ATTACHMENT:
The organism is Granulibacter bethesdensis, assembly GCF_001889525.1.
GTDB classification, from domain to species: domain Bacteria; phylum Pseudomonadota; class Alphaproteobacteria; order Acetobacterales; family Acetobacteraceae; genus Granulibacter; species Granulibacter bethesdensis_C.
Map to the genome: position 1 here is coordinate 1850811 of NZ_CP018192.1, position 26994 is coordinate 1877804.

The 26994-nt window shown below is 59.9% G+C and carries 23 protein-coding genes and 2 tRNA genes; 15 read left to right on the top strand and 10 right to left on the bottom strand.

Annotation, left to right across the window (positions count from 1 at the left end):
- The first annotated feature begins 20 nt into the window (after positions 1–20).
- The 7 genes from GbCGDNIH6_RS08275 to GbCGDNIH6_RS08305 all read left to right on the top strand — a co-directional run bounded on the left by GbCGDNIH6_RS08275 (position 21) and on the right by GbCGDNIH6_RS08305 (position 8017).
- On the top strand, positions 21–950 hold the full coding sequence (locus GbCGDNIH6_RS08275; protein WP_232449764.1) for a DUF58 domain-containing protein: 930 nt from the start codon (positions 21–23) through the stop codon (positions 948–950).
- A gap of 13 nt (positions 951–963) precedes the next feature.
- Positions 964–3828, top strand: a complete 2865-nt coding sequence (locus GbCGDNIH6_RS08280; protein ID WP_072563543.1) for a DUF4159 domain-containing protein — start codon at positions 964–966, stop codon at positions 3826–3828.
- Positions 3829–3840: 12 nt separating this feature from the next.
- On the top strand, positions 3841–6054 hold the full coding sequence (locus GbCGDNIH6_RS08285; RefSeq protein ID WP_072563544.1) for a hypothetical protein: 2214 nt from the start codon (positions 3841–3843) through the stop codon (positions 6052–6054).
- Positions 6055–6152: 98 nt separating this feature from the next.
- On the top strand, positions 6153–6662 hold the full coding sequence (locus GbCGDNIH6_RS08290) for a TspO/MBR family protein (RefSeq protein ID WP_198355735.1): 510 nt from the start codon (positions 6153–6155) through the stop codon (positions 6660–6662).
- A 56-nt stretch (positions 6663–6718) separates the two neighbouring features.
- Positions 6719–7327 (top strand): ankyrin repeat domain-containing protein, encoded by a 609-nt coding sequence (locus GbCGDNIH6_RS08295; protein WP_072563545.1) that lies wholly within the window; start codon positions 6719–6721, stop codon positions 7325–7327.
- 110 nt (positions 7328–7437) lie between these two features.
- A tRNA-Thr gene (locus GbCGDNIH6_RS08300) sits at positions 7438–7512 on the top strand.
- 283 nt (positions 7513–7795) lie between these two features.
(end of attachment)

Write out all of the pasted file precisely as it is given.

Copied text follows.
The organism is Granulibacter bethesdensis, assembly GCF_001889525.1.
GTDB classification, from domain to species: domain Bacteria; phylum Pseudomonadota; class Alphaproteobacteria; order Acetobacterales; family Acetobacteraceae; genus Granulibacter; species Granulibacter bethesdensis_C.
Map to the genome: position 1 here is coordinate 1850811 of NZ_CP018192.1, position 26994 is coordinate 1877804.

The 26994-nt window shown below is 59.9% G+C and carries 23 protein-coding genes and 2 tRNA genes; 15 read left to right on the top strand and 10 right to left on the bottom strand.

Annotation, left to right across the window (positions count from 1 at the left end):
- The first annotated feature begins 20 nt into the window (after positions 1–20).
- The 7 genes from GbCGDNIH6_RS08275 to GbCGDNIH6_RS08305 all read left to right on the top strand — a co-directional run bounded on the left by GbCGDNIH6_RS08275 (position 21) and on the right by GbCGDNIH6_RS08305 (position 8017).
- On the top strand, positions 21–950 hold the full coding sequence (locus GbCGDNIH6_RS08275; protein WP_232449764.1) for a DUF58 domain-containing protein: 930 nt from the start codon (positions 21–23) through the stop codon (positions 948–950).
- A gap of 13 nt (positions 951–963) precedes the next feature.
- Positions 964–3828, top strand: a complete 2865-nt coding sequence (locus GbCGDNIH6_RS08280; protein ID WP_072563543.1) for a DUF4159 domain-containing protein — start codon at positions 964–966, stop codon at positions 3826–3828.
- Positions 3829–3840: 12 nt separating this feature from the next.
- On the top strand, positions 3841–6054 hold the full coding sequence (locus GbCGDNIH6_RS08285; RefSeq protein ID WP_072563544.1) for a hypothetical protein: 2214 nt from the start codon (positions 3841–3843) through the stop codon (positions 6052–6054).
- Positions 6055–6152: 98 nt separating this feature from the next.
- On the top strand, positions 6153–6662 hold the full coding sequence (locus GbCGDNIH6_RS08290) for a TspO/MBR family protein (RefSeq protein ID WP_198355735.1): 510 nt from the start codon (positions 6153–6155) through the stop codon (positions 6660–6662).
- A 56-nt stretch (positions 6663–6718) separates the two neighbouring features.
- Positions 6719–7327 (top strand): ankyrin repeat domain-containing protein, encoded by a 609-nt coding sequence (locus GbCGDNIH6_RS08295; protein WP_072563545.1) that lies wholly within the window; start codon positions 6719–6721, stop codon positions 7325–7327.
- 110 nt (positions 7328–7437) lie between these two features.
- A tRNA-Thr gene (locus GbCGDNIH6_RS08300) sits at positions 7438–7512 on the top strand.
- 283 nt (positions 7513–7795) lie between these two features.